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The Issaquah Press
Issaquah, Washington
March 31, 2004     The Issaquah Press
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March 31, 2004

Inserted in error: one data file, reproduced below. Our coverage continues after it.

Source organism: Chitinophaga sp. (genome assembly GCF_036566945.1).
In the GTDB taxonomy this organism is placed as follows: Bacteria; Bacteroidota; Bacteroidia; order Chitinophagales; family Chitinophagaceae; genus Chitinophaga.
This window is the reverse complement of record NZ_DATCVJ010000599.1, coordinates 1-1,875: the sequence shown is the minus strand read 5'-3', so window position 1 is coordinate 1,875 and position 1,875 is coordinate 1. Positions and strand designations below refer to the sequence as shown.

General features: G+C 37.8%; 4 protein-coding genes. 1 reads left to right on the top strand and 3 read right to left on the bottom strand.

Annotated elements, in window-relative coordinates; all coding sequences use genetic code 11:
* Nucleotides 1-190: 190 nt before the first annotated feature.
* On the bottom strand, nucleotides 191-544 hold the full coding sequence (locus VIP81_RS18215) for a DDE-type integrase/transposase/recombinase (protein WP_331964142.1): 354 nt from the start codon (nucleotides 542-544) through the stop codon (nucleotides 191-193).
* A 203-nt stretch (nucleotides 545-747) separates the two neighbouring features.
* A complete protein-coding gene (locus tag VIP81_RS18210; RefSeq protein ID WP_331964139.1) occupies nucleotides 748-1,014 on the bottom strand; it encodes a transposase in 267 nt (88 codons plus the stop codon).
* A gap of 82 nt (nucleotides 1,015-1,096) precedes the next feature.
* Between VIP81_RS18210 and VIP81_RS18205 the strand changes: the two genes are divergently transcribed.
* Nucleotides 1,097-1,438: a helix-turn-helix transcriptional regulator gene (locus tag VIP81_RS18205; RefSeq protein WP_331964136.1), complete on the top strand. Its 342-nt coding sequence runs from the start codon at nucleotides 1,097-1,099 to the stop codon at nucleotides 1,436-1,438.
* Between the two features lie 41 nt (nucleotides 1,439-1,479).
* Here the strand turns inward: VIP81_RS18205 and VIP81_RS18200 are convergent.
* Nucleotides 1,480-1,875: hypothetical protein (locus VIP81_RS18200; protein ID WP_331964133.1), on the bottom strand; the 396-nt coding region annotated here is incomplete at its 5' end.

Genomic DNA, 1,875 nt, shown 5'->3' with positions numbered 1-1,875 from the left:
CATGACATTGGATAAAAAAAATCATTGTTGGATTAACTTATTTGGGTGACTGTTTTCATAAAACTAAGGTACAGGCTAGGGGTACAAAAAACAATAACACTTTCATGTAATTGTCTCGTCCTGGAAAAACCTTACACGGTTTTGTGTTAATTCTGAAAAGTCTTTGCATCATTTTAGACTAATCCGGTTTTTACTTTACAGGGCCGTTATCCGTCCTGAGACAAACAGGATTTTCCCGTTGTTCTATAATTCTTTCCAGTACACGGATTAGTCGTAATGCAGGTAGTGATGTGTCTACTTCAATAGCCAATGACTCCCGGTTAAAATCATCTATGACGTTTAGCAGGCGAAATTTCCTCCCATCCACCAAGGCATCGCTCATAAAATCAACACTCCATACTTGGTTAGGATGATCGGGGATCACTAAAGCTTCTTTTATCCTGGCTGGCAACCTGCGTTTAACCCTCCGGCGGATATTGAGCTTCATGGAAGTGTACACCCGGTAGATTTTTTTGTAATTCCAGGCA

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THE ISSAQUAH PRESS COMMUN [TY WEDNESDAY, MARCH 31, 2004 Newcastle elementary: home of the Lions Girl Scout shar- this surely be the =Cookie down to her last Mints or made on the out- and picked was him he told l Would make a to- Scout bought around all the I know it's know how Weeks,- he said. were Girl great ex- [just want cookies to the only and she would buy empty- the cookies to buy (store em- me great gave said. rest of need more to sold him the She had not the number needed to sell summer told him this as he said, BY SARA BADER hanks to the not-so-sub- tle background music of "The Lion Sleeps Tonight," the cat was lit- erally out of the bag be- fore principal Christy. 0tley could finish her presentation and an- nounce Newcastle Elementary's mascot last week. With an emphatic "Hakuna Matata!" the school board ap- proved the lion and the colors een and gold to represent the trict's newest elementary, which is set to open this fall. "ffhe selection team] felt that the Newcastle Dons would be the most age-appropriate, gender-ap- propriate, fun, and it had allitera- tion with Newcastle and lent itself to many creative ideas we could implement in the upcoming year," 0tley said. Over the past month, future Newcastle Elementary students and families were invited to sub- mit suggestions for mascots. There were 27 responses, some of them duplicates. A committee of parents whittled the suggestions down to five -- Knights, Wildcats, Cubs, Stars and Dons. Those options went to the school's Core Team -- made up of staff and parents -- to make the fi- nal selection. The main guidelines for the mascot included ensuring it was appropriate for 5- to 11-year-olds and could be represented with a suitable graphic. Future Newcastle students were also asked to submit color Newcastle Elementar$ new logo was unveiled last week. schemes, and 35 did so. The com- mittees chose green and gold after making sure it would not duplicate other schools within the district or in neighboring districts, according to Otley. The new school, located on 136th Avenue, is entering its ninth C( ?,;TRI I ! ;TD month of construction and will open this fall. Steve Crawford, director of capi- tal projects for the Issaquah School District, said the buildings should be substantially complete by the third week of July so that school employees can move furniture and equipment into the building before the first day of school Sept. 8. Crawford said the district plans to open the school for the commu- nit), to see before the first day of school, but that date has not yet been decided. ]he latest report The contractor is working dili- gently to keep the project on schedule for opening in the fall of 2004. , Site work has been slightly de- layed because of the rainy season, snow and freezing temperatures; critical work is proceeding to help maintain a workable site and clean streets. Underground work to the build- ings has been completed. Basic framing olthe classrooms and offices is nearing completion. Block walls of the gym are com- plete and the covered play area walls are nearly complete. Masonry veneer is nearly fin- ished in the classroom wings. What prospective parents and students need to know Issaquah School District's School Age Care Program will open its doors at Newcastle Elementary when the school opens in fall 2004. Newcastle students currently at- tending Apollo may register at Apollo May 4, 6:30 a.m - 9:30 am. Students in the Newcastle atten- dance area but not yet enrolled in the district may call Colleen Car- roll at 837-5080. To learn more about the School Age Care Program, visit saquah.wednet, edu/district/de- partments/sac.sac.asp . Bell Times Start and dismissal times for next year are unknown at this point. Each spring, the district's transportation staff analyzes exist- ing enrollment and bus ridership and compares that to projected student enrollment for the follow- ing school year. Based upon that information, they set school sched- ules tied to efficient routing of school buses. This year they will do their analysis factoring in a new elementary school. Before the end of this school year, staff will know when the morning and af- ternoon bells will ring at Newcas- tle Elementary. "Grandfathed. next yaa$ Apollo fifth-grade students When Newcastle Elementary opens, it will include all of the tra- ditional classes and services avail- able at other Issaquah elementary schools. Consistent with practice in other school communities, fifth-grade stu- dents and their siblings who live within Newcastle Elementary School boundaries will be allowed to attend Apollo during the 2004-05 school year. The district will provide transportation for one year. There- after, Newcastle Elementary fami- lies who wish to continue attending Apollo may apply to do so through the open-enrollment process each February. Enrollment decisions are made on a case-by-case basis. Anyone interested in joining the Newcastle Elementary PTSA should contact Andra Swegle at , H, i 00,Vtlat's in a park name? History BY STACY GOOD.M[A" History seems to be a huge consideration in the naming of three parks at Issaquah Highlands. Having received two suggested names for each of the parks from the mayor's office, the council's Services Committee will recom- mend that 50-acre Central Park retain its initial name, primarily because Central Coal Mining Co. owned that land at one time. The administration had suggested either Central Park or Miners Park for what will be the city's largest park. A five-member Naming Committee ap- pointed by the mayor had sought input from the public, and submitted the proposed names to the administration. Councilman David Kappler, a member of the Services Committee, then recommended that different "pads" within Central Park (baseball and soccer fields) be named after local mining families. Councilman Russell Joe, also a member of Services, called Kappler's Central Park ideas "well thought out and historically based." Two other city-owned parks within the Highlands are finally getting formal names. The Services Committee will recommend that North Park be called Grand View Park. The second proposal was Mount Baker View Park, though Kappler said the name was too long and that the area was more than just a view. The committee unanimously agreed. North Park, while not designed yet, is about six acres. The city envisions it possi- bly as an unstructured park with a grass area for pick-up soccer games, flag football and the like, The idea of placing giant boul- ders at one end of the park has been tossed around. Adjacent to that city-owned part of the ark is a private mini-park where developer oft Blakely Communities is planning to put in a gazebo and spring-action toys, accord- ing to a city official. And it will be recommended that NP-2 be known as Black Nugget Park, rather than Miners Park. NP-2, which stands for Neigh- borhood Park, and is less than three acres. Two tennis courts and a basketball court are nearly ready for use. Construction on the grassy area is scheduled to begin early next month. The full council will make the final nam- ing decisions at its April 5 meeting. BY GREG FAIRAI A ROSY SMILE her husband Frank in the background, is all smiles ceremony at the Issaquah Senior Center March 26. Tucked-away Trinity Evangelical is small, and likes it that way FAITH IH FOCUS BY BOB TAYLOR ucked away at High Point near Preston is the small, old Trinity Evangelical Church. While the church is located off the beaten path of Interstate 90, people al- ways seem to find their way there. In fact the church has experiencedgrowing pains in the past five years with attendance more than doubling. In order to accommodate its 220 members, the 100-year-old nonde- nominational church is currently undergo- ing a $400,000 major renovation. The church s new look will incorporate modem aspects along with a touch of local history. "Our congregation respects the history of this church but our focus is also on today, said pastor Ronald "Scotty "S pence . . Spence hopes the project, funded by gh%... from church members and bank loans, will' be completed in late May. Much of the old structure remains. The old church consisted of two buildings, an office for the old High Point shingle mill and a schoolhouse that were merged to- gether several years ago. New features include two round win- dows. The first window is just above the entrance into the building, and the second is parallel and above the entrance into the worship area. There is a cross in the mid- dle of both windows. On i sunny day, light will shine through both windows and a cross will appear on an inner wall. Inner wails will have colors of light yellows and blues, the national colors of Sweden. see , page B3 ......... ii BY BOll TA1,OII Cad Shomlter, Don Schumacher and Pastor Ronald 'Scotty'  (from left) stana in front of Trinity Evangelical Church, which is undergoing a renovation.